The geopolitical crisis between Ukraine and Russia could drive UK inflation higher, a Bank of England (BoE) policymaker has warned.
Speaking to MPs at the Treasury Select Committee on Wednesday, Jonathan Haskel, external member of the Monetary Policy Committee (MPC), said the escalating conflict could drive up energy prices even further, adding to inflationary risks.
“If certain geopolitical events specifically affect the commodity supply chain, it could create substantial price volatility… there seems a material risk of further increases in global gas prices which would only add to the already considerable rises in CPI inflation we have seen so far."
Haskel, a professor of economics at Imperial College London, was one of four out of nine members who voted for an interest rate rise to 0.75% at the last meeting.
He was joined by the Bank’s governor Andrew Bailey, as well as deputy governor Ben Broadbent, and external member Silvana Tenreyro.
Haskel added that the Bank doesn’t want the “blip” of soaring gas and oil prices to become permanently embedded in inflation, while Broadbent said the increase in UK energy bills this year is twice as big as any single year in the 1970s.
It came as Bailey said during the meeting that the central bank will need to respond to second-round effects from higher inflation if they happen.
"It's not just wage setting, it's also price setting...it's both. There is very clearly an upside risk there. The upside risk...comes through from the second-round effects,” he said.
"The second-round effects are a real concern. If we get the second-round effects... of course we would need to react to that with higher interest rates... And the consequence of that, I have to point out, and I know I'm unpopular for saying these things, is that it would of course slow activity in the economy and it would increase unemployment".
The UK inflation rate rose by 5.5% in the 12 months to January, up from 5.4% in December 2021, reaching a near 30-year high.
This was ahead of the 5.4% figure that economists expected, adding to the current cost of living squeeze. The inflation rate is currently more than double the Bank of England’s 2% target.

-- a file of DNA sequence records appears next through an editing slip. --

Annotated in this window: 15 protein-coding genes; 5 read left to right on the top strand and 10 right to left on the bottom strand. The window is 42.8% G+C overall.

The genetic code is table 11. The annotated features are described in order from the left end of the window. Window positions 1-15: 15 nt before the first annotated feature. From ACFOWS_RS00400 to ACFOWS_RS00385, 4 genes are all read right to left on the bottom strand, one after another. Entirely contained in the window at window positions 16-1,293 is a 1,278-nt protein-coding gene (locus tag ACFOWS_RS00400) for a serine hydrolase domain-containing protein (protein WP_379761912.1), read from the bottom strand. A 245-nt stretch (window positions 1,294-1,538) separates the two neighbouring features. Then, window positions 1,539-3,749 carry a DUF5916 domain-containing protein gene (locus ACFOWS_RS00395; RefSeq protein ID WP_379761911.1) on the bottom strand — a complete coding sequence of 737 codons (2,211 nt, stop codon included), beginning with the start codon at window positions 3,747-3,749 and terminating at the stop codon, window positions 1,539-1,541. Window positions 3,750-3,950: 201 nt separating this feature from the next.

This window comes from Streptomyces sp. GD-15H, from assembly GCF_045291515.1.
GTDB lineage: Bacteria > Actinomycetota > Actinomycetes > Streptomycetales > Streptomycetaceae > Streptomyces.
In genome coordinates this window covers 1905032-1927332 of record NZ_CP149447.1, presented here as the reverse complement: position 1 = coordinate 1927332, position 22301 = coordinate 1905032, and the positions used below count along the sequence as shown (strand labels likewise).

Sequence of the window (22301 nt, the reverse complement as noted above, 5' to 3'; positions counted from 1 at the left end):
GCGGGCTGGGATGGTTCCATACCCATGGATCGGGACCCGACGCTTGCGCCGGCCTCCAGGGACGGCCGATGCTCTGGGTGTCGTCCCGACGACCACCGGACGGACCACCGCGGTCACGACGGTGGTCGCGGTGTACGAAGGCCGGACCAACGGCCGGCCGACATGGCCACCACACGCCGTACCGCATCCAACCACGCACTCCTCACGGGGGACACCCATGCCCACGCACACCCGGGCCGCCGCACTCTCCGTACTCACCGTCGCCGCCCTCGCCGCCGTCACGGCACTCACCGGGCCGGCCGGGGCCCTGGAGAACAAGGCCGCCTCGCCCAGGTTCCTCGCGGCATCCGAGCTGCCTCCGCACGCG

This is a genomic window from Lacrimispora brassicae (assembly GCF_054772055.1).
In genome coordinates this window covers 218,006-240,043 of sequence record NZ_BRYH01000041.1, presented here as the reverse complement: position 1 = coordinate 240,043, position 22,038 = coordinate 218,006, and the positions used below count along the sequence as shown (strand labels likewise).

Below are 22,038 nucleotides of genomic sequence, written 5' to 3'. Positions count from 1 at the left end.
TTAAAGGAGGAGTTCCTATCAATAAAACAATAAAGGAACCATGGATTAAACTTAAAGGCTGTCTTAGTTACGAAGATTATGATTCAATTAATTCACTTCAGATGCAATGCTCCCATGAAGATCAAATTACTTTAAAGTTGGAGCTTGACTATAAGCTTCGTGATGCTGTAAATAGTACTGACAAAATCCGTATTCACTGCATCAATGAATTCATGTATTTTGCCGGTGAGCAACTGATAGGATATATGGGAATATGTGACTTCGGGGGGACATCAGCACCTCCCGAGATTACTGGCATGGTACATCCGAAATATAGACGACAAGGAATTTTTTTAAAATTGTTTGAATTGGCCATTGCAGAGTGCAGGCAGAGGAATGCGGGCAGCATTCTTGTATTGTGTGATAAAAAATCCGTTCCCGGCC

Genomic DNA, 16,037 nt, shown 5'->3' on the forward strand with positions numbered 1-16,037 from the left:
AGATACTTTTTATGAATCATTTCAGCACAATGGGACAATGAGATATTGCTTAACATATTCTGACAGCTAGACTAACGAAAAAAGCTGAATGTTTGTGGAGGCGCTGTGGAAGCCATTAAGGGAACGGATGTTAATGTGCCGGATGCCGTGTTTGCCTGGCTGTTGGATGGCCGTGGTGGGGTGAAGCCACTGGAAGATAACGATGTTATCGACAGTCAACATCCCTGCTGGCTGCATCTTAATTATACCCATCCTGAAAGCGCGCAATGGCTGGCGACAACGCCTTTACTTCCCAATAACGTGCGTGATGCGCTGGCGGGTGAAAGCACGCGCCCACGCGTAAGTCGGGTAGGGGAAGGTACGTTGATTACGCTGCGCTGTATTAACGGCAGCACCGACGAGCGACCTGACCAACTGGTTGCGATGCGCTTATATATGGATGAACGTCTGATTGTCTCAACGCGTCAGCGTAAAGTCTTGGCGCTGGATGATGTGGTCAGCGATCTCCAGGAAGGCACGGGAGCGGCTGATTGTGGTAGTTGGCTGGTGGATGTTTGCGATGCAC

Watch: How does inflation affect interest rates?
The central bank warned earlier this month that consumer price inflation could peak at about 7.25% by April when a 54% surge in energy bills is due to take effect, and the chancellor’s tax rises come into place. But the Bank has so-far underestimated the extent of inflation in previous forecasts.
UK inflation is still being dominated by energy prices, and the prices of a select number of goods, which were heavily affected by the pandemic.
Threadneedle Street is expected to raise interest rates in March, as well as several times this year. It will make its next monetary policy announcement on 17 March.
Current market pricing suggests interest rates will increase to 2% this year, the highest since before the global financial crisis. Markets have priced in a half-point increase at one of the next two meetings of the Monetary Policy Committee (MPC).
Also on Wednesday, Bailey added that the Bank’s planned asset sales could be halted if there was too much volatility in markets. It is set to run down its £895bn bond purchase programme as part of a wider tightening of monetary policy.
Bailey said it would consider kicking off this process when rates hit 1%, but that this would only happen during "normal market conditions".
He also urged banks to exercise restraint when paying out bonuses. "Please reflect on the economic situation we are in," he said. "There is a very big shock coming from outside. This hits the least well off hardest."
The comments follow BoE’s Dave Ramsden pointing to more monetary tightening on Tuesday at a keynote speech at the National Farmers’ Union’s (NFU) annual conference in Birmingham
The deputy governor, who was one of four officials to vote for a larger 50 basis point interest rate rise this month, said he now sees a "modest" interest rate hike over the coming months as it responds to soaring UK inflation.
However, he added that the longer-term path was hard to predict because of heightened economic uncertainty, including the Russia-Ukraine conflict.
“Some further modest tightening in monetary policy is likely to be appropriate in the coming months,” he said. “The word ‘modest’ is significant here though – I do not envisage Bank Rate rising to anything like its pre-2007 level of 5% or above, let alone to the kind of levels we used to see before the monetary policy committee was formed in 1997.”
Watch: Will interest rates stay low forever?